Vialogues : Peter Gray: Play-full Research and Play Filled Emergent Paths

Play-deprivation? It is very real. Without it? Well…watch, listen, question, respond here.


Here is a classic example of the impossibility of predicting/managing complexity:

1. I joined in a Google Hangout On Air last night ( for #clmooc.

2. I met Carol Hartmann (@StaffSandboxOER) at the Hangout because she, excellent librarian that she is, was interested in annotation tools.

3. I shared the Peter Gray vid on Vialogues above with her.

4. She jumped on it first thing and also mentionedin our discussion at Vialogues about her curation via Pinterest (

5. Wow! Such a bounty and that is high praise coming from this humble gardener.  I felt I had to reciprocate as best I could for such a full Pinterest buffet with my own again/off again site that curates #clmooc related riches  (

6. That prodded me into kick starting my curating activities there.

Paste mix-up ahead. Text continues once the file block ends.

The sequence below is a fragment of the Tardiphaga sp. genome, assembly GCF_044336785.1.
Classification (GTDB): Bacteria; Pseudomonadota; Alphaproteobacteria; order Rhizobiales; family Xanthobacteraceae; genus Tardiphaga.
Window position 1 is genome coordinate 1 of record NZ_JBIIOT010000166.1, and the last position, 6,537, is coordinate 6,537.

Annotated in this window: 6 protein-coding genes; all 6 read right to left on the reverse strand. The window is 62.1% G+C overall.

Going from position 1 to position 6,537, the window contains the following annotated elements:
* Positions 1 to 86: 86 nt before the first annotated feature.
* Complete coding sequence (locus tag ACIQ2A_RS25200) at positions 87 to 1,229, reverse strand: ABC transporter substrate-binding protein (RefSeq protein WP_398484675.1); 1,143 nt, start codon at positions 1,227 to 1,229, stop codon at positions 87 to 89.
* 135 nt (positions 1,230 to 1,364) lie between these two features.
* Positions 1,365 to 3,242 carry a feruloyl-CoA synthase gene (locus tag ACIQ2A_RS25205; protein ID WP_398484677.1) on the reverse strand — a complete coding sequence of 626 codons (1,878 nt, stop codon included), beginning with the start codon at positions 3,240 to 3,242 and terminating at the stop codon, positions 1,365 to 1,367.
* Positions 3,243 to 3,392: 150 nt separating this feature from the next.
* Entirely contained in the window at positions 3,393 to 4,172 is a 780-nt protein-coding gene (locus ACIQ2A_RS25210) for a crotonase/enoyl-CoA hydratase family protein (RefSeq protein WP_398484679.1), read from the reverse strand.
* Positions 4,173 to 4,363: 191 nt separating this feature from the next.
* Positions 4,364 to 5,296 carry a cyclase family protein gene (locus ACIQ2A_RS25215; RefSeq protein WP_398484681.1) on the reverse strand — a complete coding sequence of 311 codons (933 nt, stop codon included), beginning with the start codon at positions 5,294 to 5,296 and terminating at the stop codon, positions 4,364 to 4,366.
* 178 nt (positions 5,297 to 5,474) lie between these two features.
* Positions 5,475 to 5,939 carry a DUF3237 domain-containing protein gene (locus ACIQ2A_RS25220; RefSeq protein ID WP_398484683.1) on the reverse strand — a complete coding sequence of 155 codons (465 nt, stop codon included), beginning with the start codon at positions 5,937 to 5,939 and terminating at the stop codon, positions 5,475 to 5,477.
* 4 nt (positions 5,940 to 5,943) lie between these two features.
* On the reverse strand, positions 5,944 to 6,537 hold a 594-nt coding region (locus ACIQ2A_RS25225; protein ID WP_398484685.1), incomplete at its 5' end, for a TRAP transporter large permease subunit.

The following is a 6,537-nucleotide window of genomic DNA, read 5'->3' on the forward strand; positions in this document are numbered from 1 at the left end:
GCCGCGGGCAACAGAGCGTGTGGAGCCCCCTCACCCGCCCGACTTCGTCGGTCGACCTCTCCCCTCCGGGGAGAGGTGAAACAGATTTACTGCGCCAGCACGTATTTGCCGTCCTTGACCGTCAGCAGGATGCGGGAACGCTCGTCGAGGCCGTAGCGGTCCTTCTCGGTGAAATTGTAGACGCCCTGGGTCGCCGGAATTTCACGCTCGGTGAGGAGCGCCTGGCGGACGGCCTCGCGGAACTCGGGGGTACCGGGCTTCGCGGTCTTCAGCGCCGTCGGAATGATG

7. Just a little later I had a Google Hangout with Joe Dillon about Week Three Make Cycle ideas and I was able to use what I had saved to (and hence automagically to my blog, my tumblr, Twitter, and facebook) in our conversation.

8. This led to this where I will continue by crossposting to G+, Twitter, and Facebook and here we are, emerging from yet another hole, perhaps one where we have had nice tea and late breakfast with Badger and Ratty and Mole and Toad.

It might seem like a very ordered and billiard-ball-like experience where one cause leads to another effect and thence to another cause etcetcetc.  But it isn’t inevitable like that at all.  Complexity says we can describe what happened after the fact easily, but we couldn’t have predicted it at the beginning of the cascade.  In fact, if iI join another Google Hangout and meet up with Carol again, there is every chance that we would emerge from a different rabbit hole. As the good Greek Heraclitus reminds us, difficult edu-punk that he is,

“No one ever steps in the same river twice, for it’s not the same river and it’s not the same one.”

I like that very much.  Affordances, adjacent possibles, however you will describe it, I am very grateful.

Leave a Reply

Your email address will not be published. Required fields are marked *